2014年10月18日托福阅读真题P3—The Collapse of the Maya
The Mayan society of Central America (2000 B.C. – A.D. 1500), like other ancient states, was characterized by populations unprecedented both in their size and density.It was not just the number of people that lived in the Mayan city-states but also the relatively small area into which they were concentrated. To support such populations,societies developed various intensive agricultural methods, including large-scale irrigation and hill-slope terracing (the cutting of horizontal ridges into hillsides so they can be farmed). These were designed both to increase yields from a given area and to increase the absolute amount of land under cultivation. These strategies were in essence very successful: hey made it possible to feed larger populations than ever before and supported the growth of cities. But they also placed considerable strains on the environment and rendered it increasingly fragile and vulnerable to unexpected climatic events, and even to short-term fluctuations. Thus, the argument is that because of their size and ever more intensive agriculture, the Mayan and other ancient state societies were fundamentally unsustainable.
Claims about environmental degradation and disaster have figured prominently in discussions of the collapse of the Mayan city-states of the Central American lowlands. When two explorers came upon the Mayan cities in the 1830s, they were struck by the sight of tall pyramids and elaborately carved stones among luxuriant forest growth. Here was the archetypal picture of a great lost civilization: abandoned cities submerged in vegetation. Theories of catastrophic collapse or apocalyptic overthrow came naturally to mind to explain these dramatic scenes.
Recent studies of the Mayan collapse (beginning around A.D. 900) have emphasized the gradual and progressive nature of the process, beginning in earnest in the South and advancing northward. It was not a single, sudden event, as had once been thought.Warfare and social unrest are thought to have played a part, but these may well have arisen through pressure from other causes. The Mayan cities had, after all, flourished for over 500 years and had frequently been at war with each other.
But what about the possibility of food shortages? These could have come about through either natural or humanly induced changes in the environment. Increasingly fierce competition between Mayan cities led to an upsurge of monument construction during the eighth and ninth centuries A.D., which would have placed added strain on agricultural production and expansion. Interstate rivalry may hence have pushed the Maya toward overexploitation of their fragile ecosystem. Deforestation and soil erosion might ultimately have destroyed the capacity of the land to support the high population levels of the Mayan cities, leading to famine, social unrest, and the collapse of the major Mayan centers.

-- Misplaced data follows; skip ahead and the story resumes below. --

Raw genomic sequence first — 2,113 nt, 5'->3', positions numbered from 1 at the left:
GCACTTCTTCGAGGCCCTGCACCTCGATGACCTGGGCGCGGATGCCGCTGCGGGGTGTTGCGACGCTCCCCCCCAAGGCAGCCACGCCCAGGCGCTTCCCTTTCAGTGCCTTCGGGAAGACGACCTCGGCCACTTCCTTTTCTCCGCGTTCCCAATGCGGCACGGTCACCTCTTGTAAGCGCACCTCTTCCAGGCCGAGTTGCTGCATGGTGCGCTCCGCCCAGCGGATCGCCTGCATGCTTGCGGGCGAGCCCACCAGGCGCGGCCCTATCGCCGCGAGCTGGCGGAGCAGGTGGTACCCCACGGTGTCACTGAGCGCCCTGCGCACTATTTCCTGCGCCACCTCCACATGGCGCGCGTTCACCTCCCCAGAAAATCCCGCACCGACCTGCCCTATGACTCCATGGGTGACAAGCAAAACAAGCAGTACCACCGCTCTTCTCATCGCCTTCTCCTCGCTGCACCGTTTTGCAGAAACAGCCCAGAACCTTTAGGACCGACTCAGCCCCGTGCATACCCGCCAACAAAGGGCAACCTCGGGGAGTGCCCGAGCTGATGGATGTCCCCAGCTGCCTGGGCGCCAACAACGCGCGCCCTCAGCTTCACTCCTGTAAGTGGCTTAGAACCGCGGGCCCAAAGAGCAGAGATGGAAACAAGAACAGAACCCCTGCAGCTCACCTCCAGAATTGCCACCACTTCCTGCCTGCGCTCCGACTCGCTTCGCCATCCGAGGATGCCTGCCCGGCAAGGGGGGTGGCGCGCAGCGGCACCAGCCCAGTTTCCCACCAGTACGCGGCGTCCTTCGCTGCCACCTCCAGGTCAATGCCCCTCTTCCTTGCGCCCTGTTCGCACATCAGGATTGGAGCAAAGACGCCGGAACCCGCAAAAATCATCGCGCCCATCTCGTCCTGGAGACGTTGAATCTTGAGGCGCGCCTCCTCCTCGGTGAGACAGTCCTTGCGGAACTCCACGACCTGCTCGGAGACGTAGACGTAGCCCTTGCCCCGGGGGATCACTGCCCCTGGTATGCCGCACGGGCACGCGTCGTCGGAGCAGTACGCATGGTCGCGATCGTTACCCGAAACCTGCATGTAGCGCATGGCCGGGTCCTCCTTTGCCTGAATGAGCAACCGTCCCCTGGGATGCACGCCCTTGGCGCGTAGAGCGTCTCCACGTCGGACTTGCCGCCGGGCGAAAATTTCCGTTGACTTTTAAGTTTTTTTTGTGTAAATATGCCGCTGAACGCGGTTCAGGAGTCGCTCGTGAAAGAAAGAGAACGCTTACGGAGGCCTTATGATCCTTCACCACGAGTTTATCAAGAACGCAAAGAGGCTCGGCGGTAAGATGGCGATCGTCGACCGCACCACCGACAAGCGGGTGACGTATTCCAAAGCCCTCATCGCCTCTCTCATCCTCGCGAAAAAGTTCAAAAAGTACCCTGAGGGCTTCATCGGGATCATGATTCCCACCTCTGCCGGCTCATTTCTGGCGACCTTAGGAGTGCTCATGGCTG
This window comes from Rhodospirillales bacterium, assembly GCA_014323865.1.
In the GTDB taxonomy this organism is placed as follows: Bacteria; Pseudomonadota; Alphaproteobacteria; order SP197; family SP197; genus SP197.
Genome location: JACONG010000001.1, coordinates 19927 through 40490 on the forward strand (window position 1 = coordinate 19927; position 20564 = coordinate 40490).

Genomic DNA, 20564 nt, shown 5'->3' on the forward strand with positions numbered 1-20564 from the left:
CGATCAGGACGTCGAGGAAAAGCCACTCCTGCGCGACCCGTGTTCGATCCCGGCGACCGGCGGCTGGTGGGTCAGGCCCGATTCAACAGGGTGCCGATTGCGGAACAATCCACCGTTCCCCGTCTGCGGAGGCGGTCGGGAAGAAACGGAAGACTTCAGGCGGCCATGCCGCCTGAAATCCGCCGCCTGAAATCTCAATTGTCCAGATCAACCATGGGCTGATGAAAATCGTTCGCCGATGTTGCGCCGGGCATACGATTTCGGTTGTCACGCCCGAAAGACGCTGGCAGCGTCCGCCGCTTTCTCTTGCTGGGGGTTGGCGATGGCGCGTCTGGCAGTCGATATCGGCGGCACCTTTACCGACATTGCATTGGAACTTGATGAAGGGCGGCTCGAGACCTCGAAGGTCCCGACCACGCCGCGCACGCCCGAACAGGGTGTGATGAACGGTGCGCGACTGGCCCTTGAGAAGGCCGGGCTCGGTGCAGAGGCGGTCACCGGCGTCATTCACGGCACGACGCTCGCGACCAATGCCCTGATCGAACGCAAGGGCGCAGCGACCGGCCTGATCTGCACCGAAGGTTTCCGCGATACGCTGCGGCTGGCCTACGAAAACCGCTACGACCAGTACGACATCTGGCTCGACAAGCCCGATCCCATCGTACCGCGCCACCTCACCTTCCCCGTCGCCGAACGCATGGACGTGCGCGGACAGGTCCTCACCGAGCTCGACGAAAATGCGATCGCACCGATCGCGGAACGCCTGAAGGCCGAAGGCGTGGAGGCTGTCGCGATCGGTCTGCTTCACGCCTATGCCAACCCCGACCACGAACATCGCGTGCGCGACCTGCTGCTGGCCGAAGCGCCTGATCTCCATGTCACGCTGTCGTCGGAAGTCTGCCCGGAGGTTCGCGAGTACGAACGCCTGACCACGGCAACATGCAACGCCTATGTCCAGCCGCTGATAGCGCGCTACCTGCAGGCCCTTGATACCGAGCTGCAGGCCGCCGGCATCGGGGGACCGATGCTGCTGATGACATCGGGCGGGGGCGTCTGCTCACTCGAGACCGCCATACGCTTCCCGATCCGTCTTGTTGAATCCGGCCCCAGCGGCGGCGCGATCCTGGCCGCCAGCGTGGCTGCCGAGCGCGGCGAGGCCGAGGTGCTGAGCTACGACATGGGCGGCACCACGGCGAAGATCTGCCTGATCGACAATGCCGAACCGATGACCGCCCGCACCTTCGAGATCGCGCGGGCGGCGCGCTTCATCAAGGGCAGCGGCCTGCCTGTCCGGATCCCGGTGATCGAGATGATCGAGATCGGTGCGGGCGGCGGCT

Yet it may be incorrect to lay the blame entirely on human action. Several of the lowland cities, such as Tikal, appear to have depended heavily on the cultivation of raised fields set in the marshy depressions known as bajos, which today flood intermittently in the rainy season but may originally have been permanent lakes. The raised-field system of intensive cultivation (created by digging surrounding canals and using the soil removed to elevate the fields for planting) allows year-round food production through the constant supply of soil nutrients that erode into the drainage ditches dug around the raised fields, nutrients that are then collected and replaced. Stable water levels were essential to this subsistence system, but evidence from Lake Chichancanab in Yucatán shows that between A.D. 800 and A.D. 1000 this region suffered its driest period of climate in several thousand years. We may expect that as a result water levels fell, and the raised fields in many areas became unusable. But the human response must be viewed through the lens of the social, political, and cultural circumstances. These exerted a powerful mediating effect on the way the Maya endeavored to cope with their difficulties. Had population levels been lower, the impact of the drought may not have been catastrophic, as it was, the Maya were already reaching the limits of the available subsistence capacity, and Mayan elites had espoused certain social and political agendas (including expensive warfare and competition with each other). It was against this specific background that a period of drought led quickly to crisis and collapse.
1. According to paragraph 1, ancient societies increased their agricultural output by
A. increasing the percentage of the population that worked as farmers
B. creating large irrigation systems
C. being highly selective of the fields they would farm
D. moving more people into the city to free up farmland